3. Who is likely to serve in the next Bibi-led government? In his last government when Likud had a limited number of seats to give its ministers (something that is highly likely to reoccur, given the power the smaller members of his coalition will hold), Bibi did not give the principal ministerial positions to his most capable ministers such as Avi Dichter, Tsachi Hanegbi, Gidon Saar or Gilad Erdan – but to his loyalists such as Amir Ohana, Miri Regev (with Miki Zohar leading the coalition). Is this a government that will be staffed by the MK’s most capable of running important ministries at such a crucial time, or by those whom Bibi can most rely on for their personal loyalty?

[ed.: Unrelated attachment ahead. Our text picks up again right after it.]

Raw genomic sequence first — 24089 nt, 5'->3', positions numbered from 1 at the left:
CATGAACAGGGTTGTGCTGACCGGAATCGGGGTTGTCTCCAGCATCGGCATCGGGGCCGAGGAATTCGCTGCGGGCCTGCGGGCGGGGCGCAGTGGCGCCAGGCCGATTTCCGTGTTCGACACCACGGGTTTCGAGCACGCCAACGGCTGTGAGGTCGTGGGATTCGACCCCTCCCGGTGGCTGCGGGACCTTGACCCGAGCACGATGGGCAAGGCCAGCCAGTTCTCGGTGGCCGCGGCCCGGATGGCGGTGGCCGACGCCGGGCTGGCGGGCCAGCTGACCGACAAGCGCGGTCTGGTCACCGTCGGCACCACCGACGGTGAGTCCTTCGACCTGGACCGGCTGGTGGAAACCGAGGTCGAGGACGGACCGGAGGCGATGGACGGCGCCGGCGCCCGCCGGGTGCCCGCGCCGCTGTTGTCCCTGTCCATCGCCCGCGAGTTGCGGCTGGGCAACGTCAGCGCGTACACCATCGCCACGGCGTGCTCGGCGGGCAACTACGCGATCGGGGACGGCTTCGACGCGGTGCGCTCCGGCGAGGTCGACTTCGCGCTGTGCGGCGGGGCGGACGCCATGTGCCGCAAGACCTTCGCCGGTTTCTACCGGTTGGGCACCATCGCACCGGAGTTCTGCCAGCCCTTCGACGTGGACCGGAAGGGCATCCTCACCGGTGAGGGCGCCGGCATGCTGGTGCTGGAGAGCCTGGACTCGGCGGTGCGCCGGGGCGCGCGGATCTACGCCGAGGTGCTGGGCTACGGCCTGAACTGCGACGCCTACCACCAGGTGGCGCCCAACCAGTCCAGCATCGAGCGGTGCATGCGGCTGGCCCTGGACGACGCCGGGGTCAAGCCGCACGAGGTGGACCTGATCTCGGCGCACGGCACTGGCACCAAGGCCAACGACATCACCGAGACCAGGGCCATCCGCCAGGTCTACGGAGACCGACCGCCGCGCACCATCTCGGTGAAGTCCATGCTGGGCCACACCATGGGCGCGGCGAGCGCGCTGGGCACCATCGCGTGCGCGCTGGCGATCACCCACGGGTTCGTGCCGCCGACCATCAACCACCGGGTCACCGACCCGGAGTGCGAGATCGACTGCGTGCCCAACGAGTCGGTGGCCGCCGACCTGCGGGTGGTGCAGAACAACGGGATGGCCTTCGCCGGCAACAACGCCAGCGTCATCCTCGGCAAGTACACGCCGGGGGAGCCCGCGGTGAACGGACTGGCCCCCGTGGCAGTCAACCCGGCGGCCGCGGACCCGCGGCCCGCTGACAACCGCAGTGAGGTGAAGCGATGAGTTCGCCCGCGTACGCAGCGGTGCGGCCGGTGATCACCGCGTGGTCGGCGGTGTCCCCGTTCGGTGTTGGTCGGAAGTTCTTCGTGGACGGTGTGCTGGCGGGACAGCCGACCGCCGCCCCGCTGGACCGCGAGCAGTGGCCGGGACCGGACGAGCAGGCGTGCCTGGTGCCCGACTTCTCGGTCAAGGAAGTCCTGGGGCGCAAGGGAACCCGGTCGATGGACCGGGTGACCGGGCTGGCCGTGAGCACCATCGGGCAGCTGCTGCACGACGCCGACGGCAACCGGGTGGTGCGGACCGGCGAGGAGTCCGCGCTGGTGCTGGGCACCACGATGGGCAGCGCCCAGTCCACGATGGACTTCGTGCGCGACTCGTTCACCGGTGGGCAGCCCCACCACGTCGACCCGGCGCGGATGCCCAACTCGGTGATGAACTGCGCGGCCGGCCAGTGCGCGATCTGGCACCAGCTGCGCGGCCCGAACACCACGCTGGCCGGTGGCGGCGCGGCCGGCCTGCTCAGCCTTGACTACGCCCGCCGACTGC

4. There are many who are concerned by Bibi’s attacks on the justice system, police and media, but at the same time also accept the arguments these organizations are somehow influenced by an elitist agenda. We have to remember that (i) the Likud has been in power for the vast majority of the last 45 years; and (ii) that Bibi has been in power for the last 12 years and has appointed the head of the police, the State Prosecutor and Attorney General? Is it likely that these three personal choices are part of this faceless cabal? We cannot let the rhetoric make us forget that the courts in Israel jailed Ehud Olmert (who we are told, had previously agreed on a full peace deal with Abu Mazen), and that the Attorney General closed what could have been the most serious police investigation involving Bibi (the so-called “Submarine Affair”) – as well as dozens of police investigations into Sara Netanyahu. Bibi’s attacks on the gatekeepers are dangerous for all of us. Do we really believe that Bibi will aim to maintain and protect the independence of the judiciary and police, and safeguard the media and journalists, if reelected?